Amphibians can also be found or in this case heard in the marsh area. The leopard frog is the most
recognizable in spite of its variable colouring ranging from green to brownish with dark spots.
Its diet consists mainly of insects. The leopard frog will travel from the ponds and marshes to
meadowlands for a meal. The wood frog is smaller than the leopard frog and while it doesn't have
spots, it has a characteristic mask design on its face extending from the snout to over the eardrum.
This species has well developed, long legs allowing it to be the most terrestrial of all the pond
frogs. It is also considered to be the most intelligent frog based on similarities in hunting style
with the toad. These frogs remain silent throughout the year except during their breeding time in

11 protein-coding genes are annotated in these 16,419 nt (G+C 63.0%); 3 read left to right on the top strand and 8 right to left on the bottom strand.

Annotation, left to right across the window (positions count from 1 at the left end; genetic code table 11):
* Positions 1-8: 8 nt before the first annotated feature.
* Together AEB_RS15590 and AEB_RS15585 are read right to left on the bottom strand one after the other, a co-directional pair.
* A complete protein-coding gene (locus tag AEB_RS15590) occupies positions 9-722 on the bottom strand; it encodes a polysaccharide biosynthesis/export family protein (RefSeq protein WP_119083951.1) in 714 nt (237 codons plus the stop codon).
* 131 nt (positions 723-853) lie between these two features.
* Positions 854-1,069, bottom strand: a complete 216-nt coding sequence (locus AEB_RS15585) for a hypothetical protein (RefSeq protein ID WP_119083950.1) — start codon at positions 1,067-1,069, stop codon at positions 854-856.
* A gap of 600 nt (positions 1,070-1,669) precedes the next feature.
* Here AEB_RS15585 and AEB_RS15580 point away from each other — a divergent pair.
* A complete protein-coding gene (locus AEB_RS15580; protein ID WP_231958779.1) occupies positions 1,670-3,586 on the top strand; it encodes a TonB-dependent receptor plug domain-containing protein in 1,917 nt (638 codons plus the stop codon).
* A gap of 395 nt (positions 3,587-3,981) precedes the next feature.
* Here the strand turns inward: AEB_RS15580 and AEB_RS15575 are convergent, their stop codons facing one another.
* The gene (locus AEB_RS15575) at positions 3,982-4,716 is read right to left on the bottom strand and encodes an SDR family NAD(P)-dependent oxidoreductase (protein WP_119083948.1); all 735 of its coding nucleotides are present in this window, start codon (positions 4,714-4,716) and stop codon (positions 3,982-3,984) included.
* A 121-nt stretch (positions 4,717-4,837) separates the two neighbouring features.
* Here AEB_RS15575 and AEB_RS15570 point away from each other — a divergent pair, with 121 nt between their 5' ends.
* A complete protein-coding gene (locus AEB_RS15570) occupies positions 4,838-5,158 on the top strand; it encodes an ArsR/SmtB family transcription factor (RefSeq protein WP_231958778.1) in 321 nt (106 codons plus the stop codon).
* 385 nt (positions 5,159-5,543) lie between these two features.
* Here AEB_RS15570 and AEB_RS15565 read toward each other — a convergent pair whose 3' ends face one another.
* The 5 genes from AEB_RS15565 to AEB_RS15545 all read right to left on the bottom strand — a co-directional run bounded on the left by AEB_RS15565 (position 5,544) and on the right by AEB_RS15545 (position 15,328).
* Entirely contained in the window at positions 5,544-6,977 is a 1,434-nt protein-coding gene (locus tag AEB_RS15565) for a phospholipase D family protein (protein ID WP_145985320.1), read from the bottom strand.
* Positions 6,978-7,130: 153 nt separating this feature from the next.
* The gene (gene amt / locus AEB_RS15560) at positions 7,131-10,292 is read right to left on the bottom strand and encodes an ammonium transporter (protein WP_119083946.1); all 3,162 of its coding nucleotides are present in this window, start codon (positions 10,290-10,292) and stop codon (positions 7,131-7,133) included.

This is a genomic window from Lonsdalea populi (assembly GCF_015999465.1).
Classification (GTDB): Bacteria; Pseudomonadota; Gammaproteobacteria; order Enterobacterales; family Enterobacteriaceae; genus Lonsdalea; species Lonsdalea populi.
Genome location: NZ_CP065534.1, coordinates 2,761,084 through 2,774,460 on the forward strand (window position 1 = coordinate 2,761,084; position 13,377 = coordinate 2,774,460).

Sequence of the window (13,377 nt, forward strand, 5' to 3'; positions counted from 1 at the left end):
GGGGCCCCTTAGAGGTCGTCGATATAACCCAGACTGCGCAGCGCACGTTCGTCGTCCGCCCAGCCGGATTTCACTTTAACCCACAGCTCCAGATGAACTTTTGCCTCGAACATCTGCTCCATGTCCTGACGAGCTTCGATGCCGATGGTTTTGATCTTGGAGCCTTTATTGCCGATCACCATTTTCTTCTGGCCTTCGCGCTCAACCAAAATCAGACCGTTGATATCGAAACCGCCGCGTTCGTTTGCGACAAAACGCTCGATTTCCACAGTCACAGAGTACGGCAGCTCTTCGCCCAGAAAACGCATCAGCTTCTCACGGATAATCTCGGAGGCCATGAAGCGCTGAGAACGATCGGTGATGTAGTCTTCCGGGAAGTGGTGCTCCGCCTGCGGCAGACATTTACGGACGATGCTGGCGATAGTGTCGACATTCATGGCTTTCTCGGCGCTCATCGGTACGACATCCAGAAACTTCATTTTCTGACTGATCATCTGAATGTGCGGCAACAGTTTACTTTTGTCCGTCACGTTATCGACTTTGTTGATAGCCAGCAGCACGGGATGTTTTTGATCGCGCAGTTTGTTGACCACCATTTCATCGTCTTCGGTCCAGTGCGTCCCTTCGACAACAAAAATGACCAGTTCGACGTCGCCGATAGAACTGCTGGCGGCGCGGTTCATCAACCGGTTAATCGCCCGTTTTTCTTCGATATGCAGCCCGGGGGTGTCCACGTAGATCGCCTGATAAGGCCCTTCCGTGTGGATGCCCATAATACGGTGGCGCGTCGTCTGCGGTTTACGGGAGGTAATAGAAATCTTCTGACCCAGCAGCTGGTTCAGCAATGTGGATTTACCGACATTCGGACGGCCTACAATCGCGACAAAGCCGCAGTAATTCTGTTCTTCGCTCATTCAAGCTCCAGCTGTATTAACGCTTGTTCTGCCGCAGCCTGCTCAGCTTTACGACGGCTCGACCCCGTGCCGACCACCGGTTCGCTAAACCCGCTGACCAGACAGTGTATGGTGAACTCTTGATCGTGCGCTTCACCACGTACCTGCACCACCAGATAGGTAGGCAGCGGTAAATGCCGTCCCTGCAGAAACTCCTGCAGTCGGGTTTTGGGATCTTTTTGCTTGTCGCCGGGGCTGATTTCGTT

the early spring when up to 3000 eggs will be laid in temporary pools of water. Chorus frogs can
also be found in the habitat. This frog, commonly rust colored -but may be green, possesses a
pointed head, short legs, and discs on the fingers and toes which are barely noticeable. Survival
for this frog is quite a challenge as it is neither fully adapted to a water nor terrestrial existence.
Tiger salamanders may occasionally be discovered under logs or in animal burrows which they use as
places to hide during the day. These nocturnal creatures have variable colour with a dark or
yellowish-brown to black ground cover and a yellowish with dark marbling undersurface Small fish,